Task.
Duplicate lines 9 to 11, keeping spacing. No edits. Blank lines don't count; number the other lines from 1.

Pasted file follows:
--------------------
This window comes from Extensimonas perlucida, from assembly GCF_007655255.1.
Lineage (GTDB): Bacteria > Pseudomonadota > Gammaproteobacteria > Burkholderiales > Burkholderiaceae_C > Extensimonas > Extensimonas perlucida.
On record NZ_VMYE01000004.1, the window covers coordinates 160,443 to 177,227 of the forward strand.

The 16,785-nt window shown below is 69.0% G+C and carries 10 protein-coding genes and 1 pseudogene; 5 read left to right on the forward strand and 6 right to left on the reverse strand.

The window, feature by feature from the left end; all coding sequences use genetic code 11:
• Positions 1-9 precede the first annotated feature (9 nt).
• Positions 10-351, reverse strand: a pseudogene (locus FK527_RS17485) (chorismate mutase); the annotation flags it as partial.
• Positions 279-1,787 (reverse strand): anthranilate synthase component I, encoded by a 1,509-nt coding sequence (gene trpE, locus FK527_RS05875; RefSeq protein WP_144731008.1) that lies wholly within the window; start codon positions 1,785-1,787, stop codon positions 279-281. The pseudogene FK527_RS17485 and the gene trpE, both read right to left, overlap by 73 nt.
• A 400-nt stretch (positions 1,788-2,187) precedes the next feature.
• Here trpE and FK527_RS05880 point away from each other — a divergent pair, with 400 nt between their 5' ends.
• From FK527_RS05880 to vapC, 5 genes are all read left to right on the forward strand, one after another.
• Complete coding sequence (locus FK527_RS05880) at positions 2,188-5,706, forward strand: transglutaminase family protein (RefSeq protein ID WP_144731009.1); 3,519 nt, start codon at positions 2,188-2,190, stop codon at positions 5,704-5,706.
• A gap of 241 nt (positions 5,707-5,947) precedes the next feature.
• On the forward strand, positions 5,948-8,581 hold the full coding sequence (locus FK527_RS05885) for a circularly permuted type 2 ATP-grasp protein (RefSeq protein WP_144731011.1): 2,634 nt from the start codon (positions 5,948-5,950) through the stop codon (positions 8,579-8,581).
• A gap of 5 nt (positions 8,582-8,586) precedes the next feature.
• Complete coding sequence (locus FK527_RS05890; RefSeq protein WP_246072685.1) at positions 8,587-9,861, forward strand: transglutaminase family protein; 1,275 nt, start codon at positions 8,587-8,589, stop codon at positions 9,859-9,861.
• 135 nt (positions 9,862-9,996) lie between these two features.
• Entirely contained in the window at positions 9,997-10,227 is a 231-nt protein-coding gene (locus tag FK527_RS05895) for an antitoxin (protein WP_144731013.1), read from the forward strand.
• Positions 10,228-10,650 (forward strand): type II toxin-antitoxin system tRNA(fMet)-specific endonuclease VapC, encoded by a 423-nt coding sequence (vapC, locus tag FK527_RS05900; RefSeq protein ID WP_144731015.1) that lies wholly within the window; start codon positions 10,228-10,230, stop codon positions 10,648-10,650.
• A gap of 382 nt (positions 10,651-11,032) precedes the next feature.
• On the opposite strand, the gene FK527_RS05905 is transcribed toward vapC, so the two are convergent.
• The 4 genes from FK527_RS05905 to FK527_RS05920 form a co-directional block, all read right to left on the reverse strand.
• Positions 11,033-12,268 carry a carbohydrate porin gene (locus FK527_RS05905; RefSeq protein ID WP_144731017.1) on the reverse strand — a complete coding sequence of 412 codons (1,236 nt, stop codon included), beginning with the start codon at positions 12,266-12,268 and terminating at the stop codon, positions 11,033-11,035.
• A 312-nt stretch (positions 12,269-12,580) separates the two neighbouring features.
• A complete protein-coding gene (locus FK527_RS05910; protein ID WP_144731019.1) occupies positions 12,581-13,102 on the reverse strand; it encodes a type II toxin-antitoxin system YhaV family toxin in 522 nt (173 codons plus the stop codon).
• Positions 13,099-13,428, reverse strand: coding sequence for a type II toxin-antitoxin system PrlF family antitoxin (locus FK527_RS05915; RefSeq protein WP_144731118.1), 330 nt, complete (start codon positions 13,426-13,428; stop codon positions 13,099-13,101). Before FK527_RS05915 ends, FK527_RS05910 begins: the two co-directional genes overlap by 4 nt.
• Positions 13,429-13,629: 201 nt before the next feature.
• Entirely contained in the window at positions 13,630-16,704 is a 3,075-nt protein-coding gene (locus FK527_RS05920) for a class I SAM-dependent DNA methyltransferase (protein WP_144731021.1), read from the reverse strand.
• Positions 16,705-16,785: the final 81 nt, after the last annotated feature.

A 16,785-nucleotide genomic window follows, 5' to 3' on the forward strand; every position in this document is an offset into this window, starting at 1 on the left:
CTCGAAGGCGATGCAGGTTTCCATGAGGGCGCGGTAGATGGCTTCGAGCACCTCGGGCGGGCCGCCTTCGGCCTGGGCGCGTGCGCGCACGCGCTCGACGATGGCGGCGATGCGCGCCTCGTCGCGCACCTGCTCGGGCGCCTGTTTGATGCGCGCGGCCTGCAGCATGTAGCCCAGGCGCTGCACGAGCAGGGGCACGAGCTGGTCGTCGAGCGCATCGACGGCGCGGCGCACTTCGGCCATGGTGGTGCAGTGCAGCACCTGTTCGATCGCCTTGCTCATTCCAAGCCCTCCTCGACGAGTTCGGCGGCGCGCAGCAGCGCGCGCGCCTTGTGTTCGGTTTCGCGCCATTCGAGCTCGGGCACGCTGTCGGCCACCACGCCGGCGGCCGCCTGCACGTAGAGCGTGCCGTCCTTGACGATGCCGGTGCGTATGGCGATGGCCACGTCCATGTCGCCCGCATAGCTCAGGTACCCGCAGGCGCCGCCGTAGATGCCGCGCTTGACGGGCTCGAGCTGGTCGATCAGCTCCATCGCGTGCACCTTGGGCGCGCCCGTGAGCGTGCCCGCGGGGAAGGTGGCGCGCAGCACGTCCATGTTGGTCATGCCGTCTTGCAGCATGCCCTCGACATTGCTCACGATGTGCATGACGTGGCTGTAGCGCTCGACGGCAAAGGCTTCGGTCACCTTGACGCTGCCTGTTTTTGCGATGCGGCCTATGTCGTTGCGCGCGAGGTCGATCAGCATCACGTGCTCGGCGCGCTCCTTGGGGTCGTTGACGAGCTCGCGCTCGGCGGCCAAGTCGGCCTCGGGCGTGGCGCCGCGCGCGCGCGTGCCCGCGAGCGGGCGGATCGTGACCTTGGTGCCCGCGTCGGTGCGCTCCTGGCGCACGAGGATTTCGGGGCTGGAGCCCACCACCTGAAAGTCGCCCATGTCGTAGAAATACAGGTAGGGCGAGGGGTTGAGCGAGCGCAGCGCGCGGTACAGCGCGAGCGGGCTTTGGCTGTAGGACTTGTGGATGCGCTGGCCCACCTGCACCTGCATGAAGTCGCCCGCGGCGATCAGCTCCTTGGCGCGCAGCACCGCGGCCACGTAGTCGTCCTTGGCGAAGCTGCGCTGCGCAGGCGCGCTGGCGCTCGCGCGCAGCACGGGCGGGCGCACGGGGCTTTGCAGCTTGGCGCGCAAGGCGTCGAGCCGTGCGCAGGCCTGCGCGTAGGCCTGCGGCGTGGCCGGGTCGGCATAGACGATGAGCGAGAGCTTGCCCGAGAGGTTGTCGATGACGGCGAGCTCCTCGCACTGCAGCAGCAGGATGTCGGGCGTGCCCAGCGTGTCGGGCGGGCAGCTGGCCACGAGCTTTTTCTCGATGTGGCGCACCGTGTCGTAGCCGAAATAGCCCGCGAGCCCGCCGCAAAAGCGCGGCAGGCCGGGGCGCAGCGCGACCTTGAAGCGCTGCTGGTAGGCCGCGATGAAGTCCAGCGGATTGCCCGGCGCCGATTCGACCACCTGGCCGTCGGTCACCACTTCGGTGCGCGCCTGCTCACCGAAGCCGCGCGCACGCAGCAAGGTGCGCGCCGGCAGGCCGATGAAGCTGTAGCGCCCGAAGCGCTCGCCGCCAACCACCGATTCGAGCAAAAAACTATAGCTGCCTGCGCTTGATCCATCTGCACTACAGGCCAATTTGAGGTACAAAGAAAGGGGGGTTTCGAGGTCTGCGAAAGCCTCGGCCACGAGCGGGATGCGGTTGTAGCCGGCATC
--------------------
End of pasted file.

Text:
• A 400-nt stretch (positions 1,788-2,187) precedes the next feature.
• Here trpE and FK527_RS05880 point away from each other — a divergent pair, with 400 nt between their 5' ends.
• From FK527_RS05880 to vapC, 5 genes are all read left to right on the forward strand, one after another.